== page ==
International pressure is mounting on Saudi Arabia to stay the execution of young Shi’ite Ali Mohammed al-Nimr, accused of taking part in anti-government protests.
He has been sentenced to be beheaded, and then crucified, although he was a minor at the time of his alleged crimes.
“Well, this is a very politically-motivated case and we can see that from even the punishment that has been allotted, not just the death sentence but the death sentence by crucifixion which is the death sentence which is really reserved for certain punishments where they do want to make an example of somebody,” says the Director of Reprieve’s Death Penalty team Maya Foa.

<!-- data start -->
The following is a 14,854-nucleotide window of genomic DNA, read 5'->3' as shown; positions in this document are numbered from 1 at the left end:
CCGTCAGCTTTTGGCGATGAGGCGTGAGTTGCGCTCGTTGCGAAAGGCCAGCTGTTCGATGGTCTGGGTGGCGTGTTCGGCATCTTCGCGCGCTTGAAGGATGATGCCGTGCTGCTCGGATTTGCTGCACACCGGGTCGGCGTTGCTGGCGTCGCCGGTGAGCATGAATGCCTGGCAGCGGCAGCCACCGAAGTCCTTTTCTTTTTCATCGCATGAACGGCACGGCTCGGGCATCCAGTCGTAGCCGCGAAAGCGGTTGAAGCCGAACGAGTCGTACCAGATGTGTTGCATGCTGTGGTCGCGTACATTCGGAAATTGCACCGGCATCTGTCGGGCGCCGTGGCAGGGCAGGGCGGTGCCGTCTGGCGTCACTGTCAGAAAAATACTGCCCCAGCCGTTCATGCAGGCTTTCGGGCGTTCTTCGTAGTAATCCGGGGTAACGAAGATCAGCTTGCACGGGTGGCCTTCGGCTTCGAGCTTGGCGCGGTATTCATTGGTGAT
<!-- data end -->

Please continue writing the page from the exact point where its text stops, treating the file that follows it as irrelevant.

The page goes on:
In February 2012 Shi’ites in Saudi Arabia’s eastern province clashed with security forces as part of the “Arab Spring” movement. Shi’ites are a minority in Sunni Saudi Arabia, and regularly complain of persecution and discrimination.
Both Human Rights Watch and the UN have criticised his trial.